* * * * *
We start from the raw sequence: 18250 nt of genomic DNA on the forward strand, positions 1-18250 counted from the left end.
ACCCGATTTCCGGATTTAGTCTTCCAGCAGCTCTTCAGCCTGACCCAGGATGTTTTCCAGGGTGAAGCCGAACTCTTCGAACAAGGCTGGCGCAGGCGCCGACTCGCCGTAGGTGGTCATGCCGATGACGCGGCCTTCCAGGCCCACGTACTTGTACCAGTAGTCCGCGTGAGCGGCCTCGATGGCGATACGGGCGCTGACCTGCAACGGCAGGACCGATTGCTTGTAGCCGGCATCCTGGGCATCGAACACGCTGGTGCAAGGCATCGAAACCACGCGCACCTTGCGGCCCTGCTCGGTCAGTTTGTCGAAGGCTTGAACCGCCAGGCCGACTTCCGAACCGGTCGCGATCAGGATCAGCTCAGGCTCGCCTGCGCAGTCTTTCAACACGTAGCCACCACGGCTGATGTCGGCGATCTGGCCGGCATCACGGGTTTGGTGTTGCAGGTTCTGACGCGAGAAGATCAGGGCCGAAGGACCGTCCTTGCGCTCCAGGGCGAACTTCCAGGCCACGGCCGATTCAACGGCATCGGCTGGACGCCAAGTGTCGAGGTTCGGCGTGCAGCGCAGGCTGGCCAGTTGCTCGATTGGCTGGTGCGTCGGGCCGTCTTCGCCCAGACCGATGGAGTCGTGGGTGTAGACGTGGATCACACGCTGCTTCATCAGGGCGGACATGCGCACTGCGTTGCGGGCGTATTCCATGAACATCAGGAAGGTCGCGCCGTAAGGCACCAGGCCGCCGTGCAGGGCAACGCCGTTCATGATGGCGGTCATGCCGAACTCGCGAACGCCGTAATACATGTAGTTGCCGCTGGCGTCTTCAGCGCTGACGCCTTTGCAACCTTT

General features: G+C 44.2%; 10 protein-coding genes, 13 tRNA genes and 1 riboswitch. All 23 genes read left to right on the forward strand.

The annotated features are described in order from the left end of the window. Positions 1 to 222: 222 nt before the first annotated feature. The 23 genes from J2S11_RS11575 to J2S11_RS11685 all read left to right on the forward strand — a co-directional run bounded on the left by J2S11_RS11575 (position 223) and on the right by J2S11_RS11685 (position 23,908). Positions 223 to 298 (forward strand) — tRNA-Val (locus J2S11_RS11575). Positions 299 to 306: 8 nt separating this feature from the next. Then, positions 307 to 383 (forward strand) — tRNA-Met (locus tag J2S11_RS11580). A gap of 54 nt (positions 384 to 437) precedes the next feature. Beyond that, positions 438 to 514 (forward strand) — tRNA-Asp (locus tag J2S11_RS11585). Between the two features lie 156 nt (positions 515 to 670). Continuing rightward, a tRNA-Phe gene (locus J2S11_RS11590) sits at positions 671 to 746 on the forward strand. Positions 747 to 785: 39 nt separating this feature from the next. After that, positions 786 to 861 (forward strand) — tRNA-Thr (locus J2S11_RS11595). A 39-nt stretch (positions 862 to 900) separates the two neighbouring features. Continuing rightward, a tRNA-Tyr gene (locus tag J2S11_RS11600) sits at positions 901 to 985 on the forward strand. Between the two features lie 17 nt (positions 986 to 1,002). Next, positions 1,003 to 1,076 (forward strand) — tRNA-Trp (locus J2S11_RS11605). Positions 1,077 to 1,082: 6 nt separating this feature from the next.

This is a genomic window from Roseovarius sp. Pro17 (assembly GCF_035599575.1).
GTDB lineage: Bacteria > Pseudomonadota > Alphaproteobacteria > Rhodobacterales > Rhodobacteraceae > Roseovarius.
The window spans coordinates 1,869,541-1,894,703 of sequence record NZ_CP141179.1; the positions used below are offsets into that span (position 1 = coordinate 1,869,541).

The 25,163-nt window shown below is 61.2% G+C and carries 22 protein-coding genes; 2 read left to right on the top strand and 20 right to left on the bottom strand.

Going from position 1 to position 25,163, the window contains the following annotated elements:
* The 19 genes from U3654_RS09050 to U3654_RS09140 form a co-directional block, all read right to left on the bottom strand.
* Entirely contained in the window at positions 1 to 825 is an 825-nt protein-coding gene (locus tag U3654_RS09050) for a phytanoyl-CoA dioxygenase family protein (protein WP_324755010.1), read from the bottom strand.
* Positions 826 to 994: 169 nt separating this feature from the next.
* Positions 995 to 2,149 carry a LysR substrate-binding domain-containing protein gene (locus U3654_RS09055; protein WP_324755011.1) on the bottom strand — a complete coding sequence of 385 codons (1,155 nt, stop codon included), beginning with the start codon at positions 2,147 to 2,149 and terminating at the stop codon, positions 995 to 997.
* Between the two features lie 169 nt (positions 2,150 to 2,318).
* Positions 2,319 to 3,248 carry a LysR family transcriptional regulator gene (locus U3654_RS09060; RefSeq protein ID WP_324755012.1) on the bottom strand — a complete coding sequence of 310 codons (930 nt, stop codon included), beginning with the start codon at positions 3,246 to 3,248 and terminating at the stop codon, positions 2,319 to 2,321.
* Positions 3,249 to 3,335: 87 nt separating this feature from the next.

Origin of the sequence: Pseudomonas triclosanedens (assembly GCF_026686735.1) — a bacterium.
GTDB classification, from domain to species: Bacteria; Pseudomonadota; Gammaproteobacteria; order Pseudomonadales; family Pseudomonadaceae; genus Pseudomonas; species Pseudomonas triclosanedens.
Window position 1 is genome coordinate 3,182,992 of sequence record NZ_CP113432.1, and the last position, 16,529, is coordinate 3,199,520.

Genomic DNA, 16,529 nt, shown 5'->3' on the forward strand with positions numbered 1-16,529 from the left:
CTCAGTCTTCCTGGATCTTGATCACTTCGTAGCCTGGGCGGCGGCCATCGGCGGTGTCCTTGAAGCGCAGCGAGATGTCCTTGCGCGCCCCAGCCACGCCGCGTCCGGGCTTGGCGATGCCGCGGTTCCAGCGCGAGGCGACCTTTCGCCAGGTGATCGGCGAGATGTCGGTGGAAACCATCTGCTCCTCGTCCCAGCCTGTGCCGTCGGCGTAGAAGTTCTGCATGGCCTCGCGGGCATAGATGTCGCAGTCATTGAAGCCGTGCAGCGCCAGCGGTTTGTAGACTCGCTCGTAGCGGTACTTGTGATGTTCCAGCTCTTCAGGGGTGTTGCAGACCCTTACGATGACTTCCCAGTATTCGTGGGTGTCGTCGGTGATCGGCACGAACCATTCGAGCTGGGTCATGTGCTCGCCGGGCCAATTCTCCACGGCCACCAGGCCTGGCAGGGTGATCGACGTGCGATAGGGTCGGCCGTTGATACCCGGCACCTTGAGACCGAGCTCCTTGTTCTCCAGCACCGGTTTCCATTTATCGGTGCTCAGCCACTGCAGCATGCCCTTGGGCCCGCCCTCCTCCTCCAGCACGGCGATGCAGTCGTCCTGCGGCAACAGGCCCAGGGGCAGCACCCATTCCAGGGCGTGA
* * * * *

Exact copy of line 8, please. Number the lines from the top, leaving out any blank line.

The 25,163-nt window shown below is 61.2% G+C and carries 22 protein-coding genes; 2 read left to right on the top strand and 20 right to left on the bottom strand.